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Unlike the recent skirmishes around issues
of aesthetics and legibility in contemporary graphic design practice, the adverse
reaction to theory crosses the generational divide, drawing dismissal and
condemnation from likely and not-so-likely suspects. This condition is not surprising.
First and foremost, graphic design is a practice, and as such, it seems destined to
oppose theory. This schism is rooted in the division of human labor that separates
thinking from doing, head from hand, the means of reflection from the means of
production. Second, in the prevailing anti-intellectual social climate affecting all
claims to knowledge these days, we should not be surprised at the level of skepticism
directed toward anyone proclaiming a theory of anything.
BEYOND THE GREAT DIVIDE: PRACTICE VERSUS THEORY
The arguments made against theory in graphic design can be sorted out in two basic
reactions. On the one hand, there is a fear of overintellectualizing the practice of a
profession whose relative “simplicity” is often expressed with disclaimers such as,
“Well, it’s not brain surgery.” Perhaps graphic design isn’t a physically invasive
procedure, but certainly there’s the same potential danger of mind-numbing results.
Even J. Abbott Miller, a designer who writes about the history and theory of graphic
design, recently asked, “One always hears complaints about the ‘dumbing-down’ of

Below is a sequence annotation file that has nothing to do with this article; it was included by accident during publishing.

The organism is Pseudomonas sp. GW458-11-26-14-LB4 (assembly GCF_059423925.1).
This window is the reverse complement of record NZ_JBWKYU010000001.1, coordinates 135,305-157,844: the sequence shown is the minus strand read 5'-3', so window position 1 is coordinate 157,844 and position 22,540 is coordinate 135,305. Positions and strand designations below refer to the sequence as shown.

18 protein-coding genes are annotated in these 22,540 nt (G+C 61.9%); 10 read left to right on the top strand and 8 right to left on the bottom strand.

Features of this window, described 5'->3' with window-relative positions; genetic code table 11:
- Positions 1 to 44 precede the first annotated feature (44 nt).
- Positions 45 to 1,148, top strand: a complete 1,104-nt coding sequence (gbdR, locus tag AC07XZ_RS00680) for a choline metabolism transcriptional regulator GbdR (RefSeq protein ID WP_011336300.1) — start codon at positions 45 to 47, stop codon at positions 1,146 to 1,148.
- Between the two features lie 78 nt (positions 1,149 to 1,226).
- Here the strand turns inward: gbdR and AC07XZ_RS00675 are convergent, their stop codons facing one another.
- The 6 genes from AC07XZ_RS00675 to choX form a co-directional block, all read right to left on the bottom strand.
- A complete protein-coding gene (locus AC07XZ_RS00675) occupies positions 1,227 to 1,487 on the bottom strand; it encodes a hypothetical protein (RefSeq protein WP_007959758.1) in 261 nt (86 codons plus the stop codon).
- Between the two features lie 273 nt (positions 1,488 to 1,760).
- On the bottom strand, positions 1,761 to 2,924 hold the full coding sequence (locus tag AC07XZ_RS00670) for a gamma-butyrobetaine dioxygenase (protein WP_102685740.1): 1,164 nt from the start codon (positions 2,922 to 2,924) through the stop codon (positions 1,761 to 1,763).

design in journalism, but shouldn’t we be equally critical of the ‘smarting-up’ of
design for academic audiences?”1 This comment represents something of a
milestone insofar as it even acknowledges that theory is being used, if only to claim
its use has gone too far. Another variant of the anti-intellectual reaction to theory is
harbored in the deepest depths of design mythology. Theory, precisely because it is
characterized as external to the design process, is seen as disruptive to a designer’s
“intuition,” dousing the flames of the designer’s proverbial creative imagination.
On the other hand, there is a concern that theory is simply too vague and
abstract to be useful for graphic designers. In this line of reasoning, theory (always
described monolithically and without specificity or definition) does not and cannot
respond to the particularities of graphic design practice, rooted as it is in the
Remaking Theory, Rethinking Practice
materiality of the so-called real world. Apparently, the theory is ever only about abstractions
on the ephemeral and immaterial. Conversely, graphic design is seen as irreducibly
complex, grounded in the messy realities of ink and paper, too constrained
by industrialization and capitalism to ever rise to the lofty heights of theory.